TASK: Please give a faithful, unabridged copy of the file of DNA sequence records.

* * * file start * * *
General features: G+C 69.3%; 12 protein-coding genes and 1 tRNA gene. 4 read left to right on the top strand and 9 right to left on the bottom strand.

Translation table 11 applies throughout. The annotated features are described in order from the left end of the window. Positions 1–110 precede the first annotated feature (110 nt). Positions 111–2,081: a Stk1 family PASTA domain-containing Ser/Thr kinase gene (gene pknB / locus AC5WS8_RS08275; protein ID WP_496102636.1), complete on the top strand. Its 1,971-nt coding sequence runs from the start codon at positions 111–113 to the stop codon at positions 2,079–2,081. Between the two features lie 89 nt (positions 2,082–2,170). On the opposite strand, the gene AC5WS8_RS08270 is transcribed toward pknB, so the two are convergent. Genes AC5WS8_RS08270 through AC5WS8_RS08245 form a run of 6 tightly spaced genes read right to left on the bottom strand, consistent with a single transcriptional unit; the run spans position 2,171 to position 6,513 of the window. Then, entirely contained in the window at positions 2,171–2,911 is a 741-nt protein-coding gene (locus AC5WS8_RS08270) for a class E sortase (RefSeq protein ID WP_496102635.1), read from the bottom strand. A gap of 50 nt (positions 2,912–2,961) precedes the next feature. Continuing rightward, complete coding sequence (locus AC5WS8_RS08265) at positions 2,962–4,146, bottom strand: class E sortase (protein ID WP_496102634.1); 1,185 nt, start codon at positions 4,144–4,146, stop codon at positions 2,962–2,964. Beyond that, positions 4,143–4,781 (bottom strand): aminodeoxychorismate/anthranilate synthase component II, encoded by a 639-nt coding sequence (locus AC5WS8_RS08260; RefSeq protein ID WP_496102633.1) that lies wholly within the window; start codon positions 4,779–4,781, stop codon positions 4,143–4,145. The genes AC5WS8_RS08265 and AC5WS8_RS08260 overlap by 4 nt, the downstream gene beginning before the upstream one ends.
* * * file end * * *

General features: G+C 69.3%; 12 protein-coding genes and 1 tRNA gene. 4 read left to right on the top strand and 9 right to left on the bottom strand.

Translation table 11 applies throughout. The annotated features are described in order from the left end of the window. Positions 1–110 precede the first annotated feature (110 nt). Positions 111–2,081: a Stk1 family PASTA domain-containing Ser/Thr kinase gene (gene pknB / locus AC5WS8_RS08275; protein ID WP_496102636.1), complete on the top strand. Its 1,971-nt coding sequence runs from the start codon at positions 111–113 to the stop codon at positions 2,079–2,081. Between the two features lie 89 nt (positions 2,082–2,170). On the opposite strand, the gene AC5WS8_RS08270 is transcribed toward pknB, so the two are convergent. Genes AC5WS8_RS08270 through AC5WS8_RS08245 form a run of 6 tightly spaced genes read right to left on the bottom strand, consistent with a single transcriptional unit; the run spans position 2,171 to position 6,513 of the window. Then, entirely contained in the window at positions 2,171–2,911 is a 741-nt protein-coding gene (locus AC5WS8_RS08270) for a class E sortase (RefSeq protein ID WP_496102635.1), read from the bottom strand. A gap of 50 nt (positions 2,912–2,961) precedes the next feature. Continuing rightward, complete coding sequence (locus AC5WS8_RS08265) at positions 2,962–4,146, bottom strand: class E sortase (protein ID WP_496102634.1); 1,185 nt, start codon at positions 4,144–4,146, stop codon at positions 2,962–2,964. Beyond that, positions 4,143–4,781 (bottom strand): aminodeoxychorismate/anthranilate synthase component II, encoded by a 639-nt coding sequence (locus AC5WS8_RS08260; RefSeq protein ID WP_496102633.1) that lies wholly within the window; start codon positions 4,779–4,781, stop codon positions 4,143–4,145. The genes AC5WS8_RS08265 and AC5WS8_RS08260 overlap by 4 nt, the downstream gene beginning before the upstream one ends.